Rhopalosiphum padi (L.)
Taxonomic placing: Insecta, Hemimetabola, Hemiptera, Sternorrhyncha, Aphidoidea, Aphididae.
Common name: Blue berry oat aphid, choke-berry oat aphid.
Geographical distribution: Cosmopolitan; CIE Map #289, 1971.
Host plants: The primary hosts are Prunus spp., and the secondary hosts are many (about 100) species of Poaceae (Graminae), Cyperaceae and Typhaceae.
Morphology: The body of the apterous females is about 2.5 mm long, green-brown. The head, siphunculi (which are swollen) and cauda are brown-black. The alate females are mostly green, siphunculi brown, body length about 2.4 mm.
Life cycle: In the Middle East this aphid reproduces only by viviparous parthenogenesis on various Poaceae, like maize, barley, oats and wheat, each female producing 40-60 progeny on the various hosts. It can complete a cycle within the range of 12-28ºC, the optimum for development and fecundity being around 24ºC. In colder regions alates appear during autumn and fly to Prunus spp. (P. padus L. in Europe). There they produce sexual forms which mate and lay winter eggs that remain dormant till spring. The emerging aphids feed on Prunus foliage for 2-3 generations and, in mid-summer, migrate to Poaceae, locating them by host volatiles.
Economic importance: Feeding on spring cereals, especially corn (maize), causes their leaves to roll and can result in about 15% yield losses. In addition, the excreted honeydew, colonized by sootymold, reduces photosynthesis. However the main damage caused by this aphid by being the main vector of barley yellow dwarf virus (BYDV), a major disease of barley, oats and wheat. When feeding on Prunus pardu its leaves become twisted to form gall-like structures in which the aphids hide.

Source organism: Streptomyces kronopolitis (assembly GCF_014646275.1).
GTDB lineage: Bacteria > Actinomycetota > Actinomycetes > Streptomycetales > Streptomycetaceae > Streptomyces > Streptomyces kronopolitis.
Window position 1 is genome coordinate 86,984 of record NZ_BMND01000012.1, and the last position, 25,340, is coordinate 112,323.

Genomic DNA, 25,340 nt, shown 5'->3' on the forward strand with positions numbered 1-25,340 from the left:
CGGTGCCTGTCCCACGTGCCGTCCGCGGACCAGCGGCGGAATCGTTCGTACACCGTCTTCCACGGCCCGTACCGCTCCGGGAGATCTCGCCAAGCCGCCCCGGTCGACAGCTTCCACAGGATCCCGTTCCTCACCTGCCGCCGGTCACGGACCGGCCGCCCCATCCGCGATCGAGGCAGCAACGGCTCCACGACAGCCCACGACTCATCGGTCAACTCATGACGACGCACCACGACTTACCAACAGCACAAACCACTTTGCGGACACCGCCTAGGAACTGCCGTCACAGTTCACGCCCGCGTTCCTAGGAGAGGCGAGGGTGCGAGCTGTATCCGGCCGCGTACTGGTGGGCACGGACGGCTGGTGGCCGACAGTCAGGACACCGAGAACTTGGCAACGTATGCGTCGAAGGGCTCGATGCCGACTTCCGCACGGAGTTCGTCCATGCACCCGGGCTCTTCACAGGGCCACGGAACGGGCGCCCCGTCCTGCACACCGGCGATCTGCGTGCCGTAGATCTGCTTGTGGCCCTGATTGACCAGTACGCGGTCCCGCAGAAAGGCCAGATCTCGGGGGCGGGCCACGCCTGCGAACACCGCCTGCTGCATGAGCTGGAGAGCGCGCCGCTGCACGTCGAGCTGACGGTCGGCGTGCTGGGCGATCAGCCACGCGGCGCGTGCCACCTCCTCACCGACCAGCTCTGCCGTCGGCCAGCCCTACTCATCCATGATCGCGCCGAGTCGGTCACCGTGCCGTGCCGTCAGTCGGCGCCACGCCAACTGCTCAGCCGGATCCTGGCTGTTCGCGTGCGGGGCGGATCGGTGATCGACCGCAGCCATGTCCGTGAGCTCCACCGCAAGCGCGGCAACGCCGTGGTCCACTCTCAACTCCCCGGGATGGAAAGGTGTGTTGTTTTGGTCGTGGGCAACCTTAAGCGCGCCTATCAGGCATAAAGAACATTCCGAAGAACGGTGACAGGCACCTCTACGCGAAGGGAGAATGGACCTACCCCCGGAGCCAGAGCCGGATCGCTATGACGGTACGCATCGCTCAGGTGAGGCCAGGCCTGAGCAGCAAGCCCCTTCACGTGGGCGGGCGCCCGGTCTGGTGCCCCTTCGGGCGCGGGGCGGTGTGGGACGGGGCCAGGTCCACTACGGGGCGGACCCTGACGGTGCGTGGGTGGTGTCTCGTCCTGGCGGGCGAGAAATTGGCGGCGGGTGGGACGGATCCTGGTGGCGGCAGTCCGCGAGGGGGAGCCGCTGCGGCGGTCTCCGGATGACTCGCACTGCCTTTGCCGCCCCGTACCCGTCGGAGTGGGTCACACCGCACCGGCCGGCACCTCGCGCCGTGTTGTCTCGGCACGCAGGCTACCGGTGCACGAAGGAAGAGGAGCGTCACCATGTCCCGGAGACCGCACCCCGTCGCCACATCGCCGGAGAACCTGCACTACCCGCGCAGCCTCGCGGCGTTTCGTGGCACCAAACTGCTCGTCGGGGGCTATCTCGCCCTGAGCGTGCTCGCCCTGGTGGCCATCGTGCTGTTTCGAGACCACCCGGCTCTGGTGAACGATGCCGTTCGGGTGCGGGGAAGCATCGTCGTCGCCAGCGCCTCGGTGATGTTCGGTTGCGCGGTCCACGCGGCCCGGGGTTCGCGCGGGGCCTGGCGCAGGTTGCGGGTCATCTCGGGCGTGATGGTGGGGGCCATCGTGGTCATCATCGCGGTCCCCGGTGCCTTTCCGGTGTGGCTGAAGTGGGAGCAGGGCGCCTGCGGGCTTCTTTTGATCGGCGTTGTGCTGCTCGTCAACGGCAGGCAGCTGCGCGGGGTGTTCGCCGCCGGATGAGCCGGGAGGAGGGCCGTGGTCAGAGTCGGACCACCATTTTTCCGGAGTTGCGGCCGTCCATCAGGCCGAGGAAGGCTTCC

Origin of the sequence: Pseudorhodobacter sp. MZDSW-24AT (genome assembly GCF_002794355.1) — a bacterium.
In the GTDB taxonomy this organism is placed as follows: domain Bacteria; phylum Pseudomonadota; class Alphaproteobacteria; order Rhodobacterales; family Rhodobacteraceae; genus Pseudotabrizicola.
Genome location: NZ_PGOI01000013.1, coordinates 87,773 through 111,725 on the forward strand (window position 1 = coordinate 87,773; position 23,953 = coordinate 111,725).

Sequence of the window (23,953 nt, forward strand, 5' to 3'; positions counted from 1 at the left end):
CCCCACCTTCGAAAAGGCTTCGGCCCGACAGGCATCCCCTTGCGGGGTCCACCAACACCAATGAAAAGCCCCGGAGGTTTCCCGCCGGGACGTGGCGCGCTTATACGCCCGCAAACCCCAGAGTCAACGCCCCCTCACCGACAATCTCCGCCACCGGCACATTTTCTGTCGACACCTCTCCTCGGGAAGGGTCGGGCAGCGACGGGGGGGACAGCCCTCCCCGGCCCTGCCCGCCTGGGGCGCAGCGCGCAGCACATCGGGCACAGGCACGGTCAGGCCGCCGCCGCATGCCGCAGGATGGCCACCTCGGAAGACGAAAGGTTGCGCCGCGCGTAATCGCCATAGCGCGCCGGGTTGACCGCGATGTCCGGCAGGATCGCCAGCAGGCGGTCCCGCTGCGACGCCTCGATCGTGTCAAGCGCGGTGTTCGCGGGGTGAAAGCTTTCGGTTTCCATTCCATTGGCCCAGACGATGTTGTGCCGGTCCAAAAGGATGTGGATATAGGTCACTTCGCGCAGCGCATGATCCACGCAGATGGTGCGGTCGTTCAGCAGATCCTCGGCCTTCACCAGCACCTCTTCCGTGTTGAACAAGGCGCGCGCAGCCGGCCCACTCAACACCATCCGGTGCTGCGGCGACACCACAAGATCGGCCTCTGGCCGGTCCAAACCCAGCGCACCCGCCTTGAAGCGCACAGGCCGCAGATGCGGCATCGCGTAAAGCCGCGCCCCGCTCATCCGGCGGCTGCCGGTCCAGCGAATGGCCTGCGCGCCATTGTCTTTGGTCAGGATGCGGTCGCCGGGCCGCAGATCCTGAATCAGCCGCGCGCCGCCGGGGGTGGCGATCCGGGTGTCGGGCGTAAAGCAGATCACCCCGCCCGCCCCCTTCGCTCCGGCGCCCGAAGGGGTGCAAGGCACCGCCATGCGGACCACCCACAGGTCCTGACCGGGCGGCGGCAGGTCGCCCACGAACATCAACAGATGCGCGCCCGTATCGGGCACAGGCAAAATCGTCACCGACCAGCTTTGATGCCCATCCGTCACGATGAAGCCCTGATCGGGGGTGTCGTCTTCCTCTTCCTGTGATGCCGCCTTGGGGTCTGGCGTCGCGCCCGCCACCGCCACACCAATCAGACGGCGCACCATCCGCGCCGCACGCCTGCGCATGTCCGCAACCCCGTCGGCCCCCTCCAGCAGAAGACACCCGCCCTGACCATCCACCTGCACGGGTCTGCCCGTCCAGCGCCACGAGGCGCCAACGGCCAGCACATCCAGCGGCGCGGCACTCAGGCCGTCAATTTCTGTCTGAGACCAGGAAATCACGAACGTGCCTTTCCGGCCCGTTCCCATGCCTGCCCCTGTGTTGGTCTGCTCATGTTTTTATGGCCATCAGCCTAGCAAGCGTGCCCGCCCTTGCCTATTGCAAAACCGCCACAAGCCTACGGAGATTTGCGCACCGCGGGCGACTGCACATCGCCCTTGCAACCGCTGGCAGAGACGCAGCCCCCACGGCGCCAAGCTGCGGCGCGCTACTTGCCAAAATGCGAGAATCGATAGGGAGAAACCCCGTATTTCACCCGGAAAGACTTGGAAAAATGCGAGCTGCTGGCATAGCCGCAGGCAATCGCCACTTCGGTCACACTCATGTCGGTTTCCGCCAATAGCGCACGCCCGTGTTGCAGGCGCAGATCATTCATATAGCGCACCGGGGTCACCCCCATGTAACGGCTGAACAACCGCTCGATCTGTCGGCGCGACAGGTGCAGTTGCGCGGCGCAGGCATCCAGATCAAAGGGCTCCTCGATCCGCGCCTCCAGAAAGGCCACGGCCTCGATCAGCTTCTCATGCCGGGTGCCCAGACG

Monitoring: Suction traps are used for establishing aphid arrival in summer. Another method, developed in Denmark, consists of counting aphids on the susceptible crops and expressing the result as aphid-days, number of aphids/tiller multiplied by the number of days that they are present. A control threshold of 105 aphid-days was thus established. A similar method is the older control threshold at about 10 aphids/tiller.
Horticultural methods: The destruction of volunteer cereals and overwintering stubble, in which aphids may hide, before preparing the field for a new crop. Intercropping with none-graminaeous crops.
Plant resistance; Varieties of graminaeous crops that are resistant to the aphid and/or virus have been developed.
Molecular methods: Transgenic wheat plants expressing resistance to BYDV reduce the production of volatiles, making virus-infected plants less attractive to the aphids as compared to untransformed infected plants. Feeding on transgenic maize plants that express the Bacillus thuringiensis toxin had no effect on R. padi.
Chemical control: In colder regions seeds of winter cereal treated with imidacloprid can protect against aphid and BYDV. Threshold numerical values for forecasting and spraying are now commonly used, so that insecticides will only be used during significant infestations. As the aphid is only a minor pest in the Middle East, chemical control is seldom needed.
Biological control: Predation by Bembidion lampros (Herbst) and Pterostichus cupreus Linnaeus (Carabidae) on the aphids as they arrive at cereal fields sometimes prevented pest outbreaks in Sweden. In Israel and elsewhere the pest is parasitized by several Aphidiidae, but their effects are not known. Various entomopathogenic fungi infect the aphid in different regions. Verticillium lecanii (Zimmerman) Viegas (now in the genus Lecanicillium) and Neozygites fresenii (Nowakowski) Batko are the more prevalent species, sometimes greatly reducing pest numbers.
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